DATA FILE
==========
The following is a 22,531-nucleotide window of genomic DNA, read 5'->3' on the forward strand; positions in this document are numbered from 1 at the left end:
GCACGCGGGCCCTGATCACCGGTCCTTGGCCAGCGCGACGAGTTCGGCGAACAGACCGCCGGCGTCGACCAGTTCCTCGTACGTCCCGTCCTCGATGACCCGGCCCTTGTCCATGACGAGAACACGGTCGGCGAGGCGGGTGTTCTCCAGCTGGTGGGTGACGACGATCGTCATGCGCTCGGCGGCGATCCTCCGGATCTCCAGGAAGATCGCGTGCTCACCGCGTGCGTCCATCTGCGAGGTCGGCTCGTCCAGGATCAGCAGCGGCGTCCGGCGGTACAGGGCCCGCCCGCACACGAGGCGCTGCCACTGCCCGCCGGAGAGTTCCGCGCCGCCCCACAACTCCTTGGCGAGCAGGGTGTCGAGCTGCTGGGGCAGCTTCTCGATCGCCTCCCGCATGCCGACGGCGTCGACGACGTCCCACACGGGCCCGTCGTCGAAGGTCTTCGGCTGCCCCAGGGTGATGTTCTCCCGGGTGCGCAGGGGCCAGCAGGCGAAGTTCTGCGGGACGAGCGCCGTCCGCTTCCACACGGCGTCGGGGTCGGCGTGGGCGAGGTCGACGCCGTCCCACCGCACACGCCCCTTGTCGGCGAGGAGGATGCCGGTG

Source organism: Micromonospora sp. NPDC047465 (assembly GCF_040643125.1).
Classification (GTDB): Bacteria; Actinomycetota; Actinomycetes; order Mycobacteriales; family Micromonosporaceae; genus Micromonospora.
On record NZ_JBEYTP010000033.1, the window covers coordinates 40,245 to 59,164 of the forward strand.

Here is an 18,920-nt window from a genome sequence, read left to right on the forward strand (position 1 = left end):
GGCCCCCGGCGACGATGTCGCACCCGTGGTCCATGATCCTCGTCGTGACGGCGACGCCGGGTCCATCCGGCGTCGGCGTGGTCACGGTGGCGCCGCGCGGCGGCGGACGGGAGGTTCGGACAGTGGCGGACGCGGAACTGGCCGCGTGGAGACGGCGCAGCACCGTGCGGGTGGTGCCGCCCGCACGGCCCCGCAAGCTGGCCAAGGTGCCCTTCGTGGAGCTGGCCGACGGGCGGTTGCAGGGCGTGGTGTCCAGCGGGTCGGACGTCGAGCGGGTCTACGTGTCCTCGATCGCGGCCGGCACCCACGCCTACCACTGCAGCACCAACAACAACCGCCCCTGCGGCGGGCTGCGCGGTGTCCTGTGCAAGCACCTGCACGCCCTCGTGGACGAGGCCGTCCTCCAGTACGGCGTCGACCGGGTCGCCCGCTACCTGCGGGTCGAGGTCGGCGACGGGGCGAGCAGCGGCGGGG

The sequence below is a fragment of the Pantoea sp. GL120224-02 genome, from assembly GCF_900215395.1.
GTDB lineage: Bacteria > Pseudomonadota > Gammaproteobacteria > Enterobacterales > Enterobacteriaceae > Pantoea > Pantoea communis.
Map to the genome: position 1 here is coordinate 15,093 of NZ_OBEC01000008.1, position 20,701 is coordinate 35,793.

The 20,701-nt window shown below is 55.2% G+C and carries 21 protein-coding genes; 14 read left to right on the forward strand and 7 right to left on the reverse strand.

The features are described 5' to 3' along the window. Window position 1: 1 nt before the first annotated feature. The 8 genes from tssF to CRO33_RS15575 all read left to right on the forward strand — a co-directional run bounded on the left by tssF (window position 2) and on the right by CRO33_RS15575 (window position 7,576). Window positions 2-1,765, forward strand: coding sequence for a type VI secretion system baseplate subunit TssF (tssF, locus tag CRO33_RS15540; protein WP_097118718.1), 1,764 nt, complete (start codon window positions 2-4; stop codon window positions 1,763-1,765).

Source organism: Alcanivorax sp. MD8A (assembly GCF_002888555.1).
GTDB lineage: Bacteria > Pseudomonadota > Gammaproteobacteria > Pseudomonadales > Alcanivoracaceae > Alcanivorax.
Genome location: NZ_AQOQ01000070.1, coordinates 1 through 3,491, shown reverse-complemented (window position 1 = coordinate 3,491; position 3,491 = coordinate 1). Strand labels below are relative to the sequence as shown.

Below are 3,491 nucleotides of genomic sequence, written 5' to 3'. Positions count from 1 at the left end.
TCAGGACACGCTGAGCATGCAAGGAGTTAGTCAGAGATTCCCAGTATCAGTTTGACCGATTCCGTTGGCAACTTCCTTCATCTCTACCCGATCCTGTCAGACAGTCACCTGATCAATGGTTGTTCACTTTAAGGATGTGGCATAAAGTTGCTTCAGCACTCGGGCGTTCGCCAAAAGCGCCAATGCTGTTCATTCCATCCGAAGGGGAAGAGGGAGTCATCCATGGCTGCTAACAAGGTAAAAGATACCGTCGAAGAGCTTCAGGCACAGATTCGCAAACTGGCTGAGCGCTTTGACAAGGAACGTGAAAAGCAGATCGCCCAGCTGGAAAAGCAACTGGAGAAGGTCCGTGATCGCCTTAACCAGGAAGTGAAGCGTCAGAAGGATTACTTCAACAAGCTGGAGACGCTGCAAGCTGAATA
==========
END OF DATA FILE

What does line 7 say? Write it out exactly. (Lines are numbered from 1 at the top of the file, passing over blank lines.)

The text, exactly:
GGCCCCCGGCGACGATGTCGCACCCGTGGTCCATGATCCTCGTCGTGACGGCGACGCCGGGTCCATCCGGCGTCGGCGTGGTCACGGTGGCGCCGCGCGGCGGCGGACGGGAGGTTCGGACAGTGGCGGACGCGGAACTGGCCGCGTGGAGACGGCGCAGCACCGTGCGGGTGGTGCCGCCCGCACGGCCCCGCAAGCTGGCCAAGGTGCCCTTCGTGGAGCTGGCCGACGGGCGGTTGCAGGGCGTGGTGTCCAGCGGGTCGGACGTCGAGCGGGTCTACGTGTCCTCGATCGCGGCCGGCACCCACGCCTACCACTGCAGCACCAACAACAACCGCCCCTGCGGCGGGCTGCGCGGTGTCCTGTGCAAGCACCTGCACGCCCTCGTGGACGAGGCCGTCCTCCAGTACGGCGTCGACCGGGTCGCCCGCTACCTGCGGGTCGAGGTCGGCGACGGGGCGAGCAGCGGCGGGG